The Answer to Global Unemployment Crisis Education

Education -In the past ten years, business leaders, government leader, as well as people in non-profit organisations have been sounding a warning about the rising youth unemployment crisis. Their claim is supported by facts from the International Labor Organization or ILO that states that currently there is 71 million unemployed youth across the globe. A lot of them are facing long-term unemployment. This amounts to a vast 13% which is an unprecedented rise.

Almost all countries are facing the same challenge, but low-income countries have been affected much more. Even where there is employment, the pay is meagre. In 2016, according to ILO, 38% of the employed youth were living in extreme poverty, earning less than $3.10 daily.

The reason behind this is the lack of education or poor quality of education in children of developing countries. This is the crux of the crisis. International businesses and other private institutions need to take the initiative to handle this crisis. Otherwise, they would find it difficult to recruit skilled people.

Unfortunately, donations for primary education in developing countries have gone down. However, we do how to get the students to school:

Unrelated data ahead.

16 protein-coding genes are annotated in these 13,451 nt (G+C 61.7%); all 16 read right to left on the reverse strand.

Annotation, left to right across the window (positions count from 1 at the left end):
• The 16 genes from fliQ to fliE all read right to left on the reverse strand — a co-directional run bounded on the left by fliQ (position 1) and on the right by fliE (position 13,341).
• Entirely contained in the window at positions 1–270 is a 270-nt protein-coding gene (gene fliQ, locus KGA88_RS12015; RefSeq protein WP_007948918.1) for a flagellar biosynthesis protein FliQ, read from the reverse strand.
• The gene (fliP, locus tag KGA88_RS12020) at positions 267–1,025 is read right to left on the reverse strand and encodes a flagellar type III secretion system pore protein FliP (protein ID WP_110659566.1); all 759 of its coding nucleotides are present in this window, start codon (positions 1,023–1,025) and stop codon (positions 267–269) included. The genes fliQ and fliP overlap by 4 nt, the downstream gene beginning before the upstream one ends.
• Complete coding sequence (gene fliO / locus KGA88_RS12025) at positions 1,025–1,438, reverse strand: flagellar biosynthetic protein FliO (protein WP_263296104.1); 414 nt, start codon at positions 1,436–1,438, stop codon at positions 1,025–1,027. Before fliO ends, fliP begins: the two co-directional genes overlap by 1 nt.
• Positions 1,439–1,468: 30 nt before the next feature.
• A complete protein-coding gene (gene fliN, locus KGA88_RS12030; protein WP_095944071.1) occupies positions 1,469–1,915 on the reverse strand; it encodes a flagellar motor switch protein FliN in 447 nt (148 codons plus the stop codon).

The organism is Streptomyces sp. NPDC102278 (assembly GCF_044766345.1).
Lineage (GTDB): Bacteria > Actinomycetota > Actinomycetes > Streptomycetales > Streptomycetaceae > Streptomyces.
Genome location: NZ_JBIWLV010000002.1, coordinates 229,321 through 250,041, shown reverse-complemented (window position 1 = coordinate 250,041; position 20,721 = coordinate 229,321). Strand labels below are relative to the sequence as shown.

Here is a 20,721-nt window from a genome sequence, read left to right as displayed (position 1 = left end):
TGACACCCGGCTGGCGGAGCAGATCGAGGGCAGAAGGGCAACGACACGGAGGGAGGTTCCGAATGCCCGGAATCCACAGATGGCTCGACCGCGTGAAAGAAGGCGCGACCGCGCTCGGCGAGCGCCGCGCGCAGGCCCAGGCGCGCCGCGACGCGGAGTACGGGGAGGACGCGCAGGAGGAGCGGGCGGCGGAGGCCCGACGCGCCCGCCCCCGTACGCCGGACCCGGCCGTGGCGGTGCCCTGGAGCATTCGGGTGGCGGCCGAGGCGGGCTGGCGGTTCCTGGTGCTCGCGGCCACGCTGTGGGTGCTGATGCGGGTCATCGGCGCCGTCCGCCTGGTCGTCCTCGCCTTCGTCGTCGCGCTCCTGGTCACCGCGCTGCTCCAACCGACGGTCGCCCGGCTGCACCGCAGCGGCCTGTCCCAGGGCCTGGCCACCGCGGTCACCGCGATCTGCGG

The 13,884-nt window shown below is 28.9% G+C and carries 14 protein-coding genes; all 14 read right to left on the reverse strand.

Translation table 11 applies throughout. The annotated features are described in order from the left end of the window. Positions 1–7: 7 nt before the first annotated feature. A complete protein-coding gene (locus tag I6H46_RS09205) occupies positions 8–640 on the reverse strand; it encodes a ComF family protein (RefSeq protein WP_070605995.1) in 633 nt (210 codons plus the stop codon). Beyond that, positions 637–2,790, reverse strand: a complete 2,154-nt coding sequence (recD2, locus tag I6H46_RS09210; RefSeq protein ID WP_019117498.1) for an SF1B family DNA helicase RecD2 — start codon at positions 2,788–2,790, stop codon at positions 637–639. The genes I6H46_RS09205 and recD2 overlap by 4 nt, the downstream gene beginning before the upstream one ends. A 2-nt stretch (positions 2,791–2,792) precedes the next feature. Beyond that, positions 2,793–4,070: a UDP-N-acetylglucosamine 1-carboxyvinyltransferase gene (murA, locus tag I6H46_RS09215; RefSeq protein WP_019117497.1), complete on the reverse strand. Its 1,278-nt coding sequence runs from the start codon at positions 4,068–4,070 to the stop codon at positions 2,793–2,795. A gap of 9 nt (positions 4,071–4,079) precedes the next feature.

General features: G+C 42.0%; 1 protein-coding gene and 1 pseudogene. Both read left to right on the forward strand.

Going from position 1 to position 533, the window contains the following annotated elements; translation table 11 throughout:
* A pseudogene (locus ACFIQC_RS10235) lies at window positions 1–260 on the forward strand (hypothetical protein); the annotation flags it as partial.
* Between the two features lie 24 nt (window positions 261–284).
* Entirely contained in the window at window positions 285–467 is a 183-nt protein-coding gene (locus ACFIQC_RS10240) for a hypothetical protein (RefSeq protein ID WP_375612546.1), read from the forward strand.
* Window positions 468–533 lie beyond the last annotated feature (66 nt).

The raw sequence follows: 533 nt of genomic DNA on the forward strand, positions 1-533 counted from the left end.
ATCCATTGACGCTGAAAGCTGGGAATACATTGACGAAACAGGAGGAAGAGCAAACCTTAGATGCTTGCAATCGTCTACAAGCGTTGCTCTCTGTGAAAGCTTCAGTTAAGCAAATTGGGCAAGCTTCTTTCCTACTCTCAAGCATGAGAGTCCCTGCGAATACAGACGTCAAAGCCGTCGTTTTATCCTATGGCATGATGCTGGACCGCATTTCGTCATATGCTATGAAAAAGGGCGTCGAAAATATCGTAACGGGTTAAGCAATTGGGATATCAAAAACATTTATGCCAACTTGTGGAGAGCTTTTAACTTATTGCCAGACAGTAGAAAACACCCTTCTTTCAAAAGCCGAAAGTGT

Education of Girls: History has proved that providing education to girls has social, economic, and health gains. It will mainly reduce youth unemployment. However, even though there has been some progress, about two-thirds of illiterate people are still women.

Education During Times of Conflict: In countries that have ongoing conflict, learning takes a significant hit. Both children and adolescents are most likely to be out of school in these areas. They need educational support, and that should be ensured so that they do not remain illiterate.

Importance of Early Education: For the foundation of learning to be a strong one, cognitive development and learning should ideally happen during the first five years of a child’s life. Developing countries are beginning to grasp this and focusing on primary education, especially for minorities and underdeveloped communities.

Increase in Funding: This is the greatest challenge that is facing global education – there is a lack of investment. The business community is aware of this as well. Most of the bulk of investment education needs to come from the government of developing countries, but donations from the private sector will also have a significant impact on bringing up the numbers.

The biggest challenge is that developing countries are also grappling with other issues and problems that also need significant funding. However, if education is ignored, the employment crisis will continue to escalate, and ultimately both the public and private sectors will suffer due to the lack of employable people. The economy will be impacted in a big way, and the importance of education cannot be ignored.

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